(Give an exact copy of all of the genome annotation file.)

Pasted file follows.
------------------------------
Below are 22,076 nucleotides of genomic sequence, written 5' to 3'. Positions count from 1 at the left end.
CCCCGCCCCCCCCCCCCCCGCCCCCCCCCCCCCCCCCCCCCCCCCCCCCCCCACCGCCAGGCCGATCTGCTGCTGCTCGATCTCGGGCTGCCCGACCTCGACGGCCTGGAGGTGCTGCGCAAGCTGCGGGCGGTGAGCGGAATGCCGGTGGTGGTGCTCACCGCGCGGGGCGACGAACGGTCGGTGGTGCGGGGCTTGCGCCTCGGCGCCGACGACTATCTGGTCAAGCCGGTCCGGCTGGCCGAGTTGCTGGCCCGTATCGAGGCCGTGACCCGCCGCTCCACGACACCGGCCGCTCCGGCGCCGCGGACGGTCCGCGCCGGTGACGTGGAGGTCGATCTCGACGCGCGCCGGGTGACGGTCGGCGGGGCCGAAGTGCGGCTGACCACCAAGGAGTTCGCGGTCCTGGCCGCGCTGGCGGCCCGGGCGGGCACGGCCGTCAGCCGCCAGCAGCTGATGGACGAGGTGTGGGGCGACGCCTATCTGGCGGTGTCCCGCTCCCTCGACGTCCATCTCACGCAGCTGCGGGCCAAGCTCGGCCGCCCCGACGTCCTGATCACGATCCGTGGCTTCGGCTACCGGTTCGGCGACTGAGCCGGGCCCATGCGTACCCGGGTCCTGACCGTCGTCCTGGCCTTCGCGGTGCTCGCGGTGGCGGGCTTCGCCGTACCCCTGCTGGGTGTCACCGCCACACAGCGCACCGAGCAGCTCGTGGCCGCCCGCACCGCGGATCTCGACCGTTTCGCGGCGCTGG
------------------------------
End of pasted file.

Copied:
Below are 22,076 nucleotides of genomic sequence, written 5' to 3'. Positions count from 1 at the left end.
CCCCGCCCCCCCCCCCCCCGCCCCCCCCCCCCCCCCCCCCCCCCCCCCCCCCACCGCCAGGCCGATCTGCTGCTGCTCGATCTCGGGCTGCCCGACCTCGACGGCCTGGAGGTGCTGCGCAAGCTGCGGGCGGTGAGCGGAATGCCGGTGGTGGTGCTCACCGCGCGGGGCGACGAACGGTCGGTGGTGCGGGGCTTGCGCCTCGGCGCCGACGACTATCTGGTCAAGCCGGTCCGGCTGGCCGAGTTGCTGGCCCGTATCGAGGCCGTGACCCGCCGCTCCACGACACCGGCCGCTCCGGCGCCGCGGACGGTCCGCGCCGGTGACGTGGAGGTCGATCTCGACGCGCGCCGGGTGACGGTCGGCGGGGCCGAAGTGCGGCTGACCACCAAGGAGTTCGCGGTCCTGGCCGCGCTGGCGGCCCGGGCGGGCACGGCCGTCAGCCGCCAGCAGCTGATGGACGAGGTGTGGGGCGACGCCTATCTGGCGGTGTCCCGCTCCCTCGACGTCCATCTCACGCAGCTGCGGGCCAAGCTCGGCCGCCCCGACGTCCTGATCACGATCCGTGGCTTCGGCTACCGGTTCGGCGACTGAGCCGGGCCCATGCGTACCCGGGTCCTGACCGTCGTCCTGGCCTTCGCGGTGCTCGCGGTGGCGGGCTTCGCCGTACCCCTGCTGGGTGTCACCGCCACACAGCGCACCGAGCAGCTCGTGGCCGCCCGCACCGCGGATCTCGACCGTTTCGCGGCGCTGG